My Dear Compère: Au Borgne has joined the revolution, which now counts seven arrondissements in its ranks.

General Séide left Limbé yesterday on his way to Gonaïves. We do not know whether Jean Jumeau has or will accept the revolution. If he does it will be well; if not, Séide has 4,000 men and will give him battle. Here out of 15,000 inhabitants you may count about 500 Salomonists. There has been but very little drawback in this revolutionary movement. The merchants have lent money in furtherance of the movement. The German steamer last Saturday took a large amount of coffee, and all the duties were paid to the revolutionary committee. Monday the Ozama arrived from New York and the duties were paid also to the committee. This steamer likewise brings goods, the duties on which will be paid to the committee. No more money will be paid to the bank. They will not take a cent from the bank, and since Friday a guard of fifteen to twenty men are stationed in front of the bank night and day for its protection.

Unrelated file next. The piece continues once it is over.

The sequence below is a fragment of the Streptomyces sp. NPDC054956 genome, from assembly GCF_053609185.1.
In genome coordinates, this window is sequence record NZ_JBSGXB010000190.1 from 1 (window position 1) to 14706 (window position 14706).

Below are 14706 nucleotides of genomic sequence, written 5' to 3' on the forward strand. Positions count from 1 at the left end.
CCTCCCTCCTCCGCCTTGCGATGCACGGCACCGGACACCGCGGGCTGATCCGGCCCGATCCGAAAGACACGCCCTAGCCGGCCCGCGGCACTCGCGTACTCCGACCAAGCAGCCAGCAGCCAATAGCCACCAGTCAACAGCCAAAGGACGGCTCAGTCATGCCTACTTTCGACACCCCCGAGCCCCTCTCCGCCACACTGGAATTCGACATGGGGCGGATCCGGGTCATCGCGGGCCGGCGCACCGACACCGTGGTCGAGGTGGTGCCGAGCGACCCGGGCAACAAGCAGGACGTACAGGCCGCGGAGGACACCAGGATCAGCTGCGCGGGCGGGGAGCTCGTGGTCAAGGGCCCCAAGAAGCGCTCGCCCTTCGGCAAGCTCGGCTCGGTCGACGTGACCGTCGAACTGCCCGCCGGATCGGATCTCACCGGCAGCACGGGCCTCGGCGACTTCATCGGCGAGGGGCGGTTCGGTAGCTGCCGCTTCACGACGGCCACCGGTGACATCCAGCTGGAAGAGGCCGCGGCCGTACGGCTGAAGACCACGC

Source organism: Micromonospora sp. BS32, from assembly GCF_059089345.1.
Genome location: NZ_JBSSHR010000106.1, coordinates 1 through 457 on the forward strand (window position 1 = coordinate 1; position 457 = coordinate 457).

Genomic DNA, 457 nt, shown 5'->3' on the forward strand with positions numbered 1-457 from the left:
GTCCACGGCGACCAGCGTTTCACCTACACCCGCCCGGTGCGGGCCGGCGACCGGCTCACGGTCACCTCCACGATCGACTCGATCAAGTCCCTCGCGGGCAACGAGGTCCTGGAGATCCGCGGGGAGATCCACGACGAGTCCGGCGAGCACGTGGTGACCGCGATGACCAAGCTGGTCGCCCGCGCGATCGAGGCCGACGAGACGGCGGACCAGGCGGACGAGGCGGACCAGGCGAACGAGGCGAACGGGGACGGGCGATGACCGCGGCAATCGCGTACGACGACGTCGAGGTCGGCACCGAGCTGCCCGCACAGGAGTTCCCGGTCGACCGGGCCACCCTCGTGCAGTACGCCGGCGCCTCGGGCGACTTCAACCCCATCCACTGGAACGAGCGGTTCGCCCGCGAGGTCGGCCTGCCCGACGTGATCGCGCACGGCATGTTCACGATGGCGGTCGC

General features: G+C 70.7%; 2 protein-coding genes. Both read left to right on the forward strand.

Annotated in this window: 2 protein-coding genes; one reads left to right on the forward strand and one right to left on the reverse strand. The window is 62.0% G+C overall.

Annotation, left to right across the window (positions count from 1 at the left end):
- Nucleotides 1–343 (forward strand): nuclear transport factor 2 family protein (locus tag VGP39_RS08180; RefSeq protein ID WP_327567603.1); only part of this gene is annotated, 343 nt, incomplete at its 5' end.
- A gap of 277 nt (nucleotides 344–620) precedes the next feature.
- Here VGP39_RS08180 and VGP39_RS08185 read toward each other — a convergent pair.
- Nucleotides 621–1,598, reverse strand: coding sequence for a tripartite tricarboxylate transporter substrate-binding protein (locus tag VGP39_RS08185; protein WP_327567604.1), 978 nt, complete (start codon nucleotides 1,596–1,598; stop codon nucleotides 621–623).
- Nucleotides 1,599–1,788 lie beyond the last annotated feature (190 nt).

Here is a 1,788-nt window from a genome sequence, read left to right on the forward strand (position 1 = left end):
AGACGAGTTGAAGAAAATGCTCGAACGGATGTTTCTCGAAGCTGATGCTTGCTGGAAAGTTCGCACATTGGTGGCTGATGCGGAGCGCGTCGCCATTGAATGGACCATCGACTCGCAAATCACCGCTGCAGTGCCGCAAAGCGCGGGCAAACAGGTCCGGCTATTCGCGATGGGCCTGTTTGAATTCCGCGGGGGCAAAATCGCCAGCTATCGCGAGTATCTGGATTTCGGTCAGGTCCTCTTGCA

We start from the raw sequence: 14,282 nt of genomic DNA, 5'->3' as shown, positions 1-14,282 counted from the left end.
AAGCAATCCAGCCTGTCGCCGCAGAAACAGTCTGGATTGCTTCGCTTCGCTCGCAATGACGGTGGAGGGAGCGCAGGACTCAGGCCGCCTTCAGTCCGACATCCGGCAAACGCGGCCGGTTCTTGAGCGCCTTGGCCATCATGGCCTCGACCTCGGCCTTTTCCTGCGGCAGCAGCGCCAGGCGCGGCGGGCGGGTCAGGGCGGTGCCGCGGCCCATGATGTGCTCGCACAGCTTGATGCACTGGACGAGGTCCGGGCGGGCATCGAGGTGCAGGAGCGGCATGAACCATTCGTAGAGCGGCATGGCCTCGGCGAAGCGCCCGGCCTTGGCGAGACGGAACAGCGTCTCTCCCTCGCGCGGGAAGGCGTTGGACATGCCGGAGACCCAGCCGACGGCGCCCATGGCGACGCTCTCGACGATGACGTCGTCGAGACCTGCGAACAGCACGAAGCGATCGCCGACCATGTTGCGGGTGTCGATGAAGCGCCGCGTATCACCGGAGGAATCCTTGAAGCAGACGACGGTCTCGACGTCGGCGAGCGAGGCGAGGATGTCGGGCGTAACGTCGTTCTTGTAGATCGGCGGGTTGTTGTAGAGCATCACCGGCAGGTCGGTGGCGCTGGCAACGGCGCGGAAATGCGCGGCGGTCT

The people here are quite sanguine of success. They feel confident that the south will take up arms next week and that when the different armies will appear near Port au Prince the representatives of foreign powers, in view of the great interests of their countrymen at stake, will bring pressure to bear on the President and make him understand that he has no right to wish to maintain himself even at the risk of destroying a portion of his country and merchandise valued at millions of dollars belonging to foreigners.

The revolutionary committee inclose a package for you, containing acts, etc., by this steamer.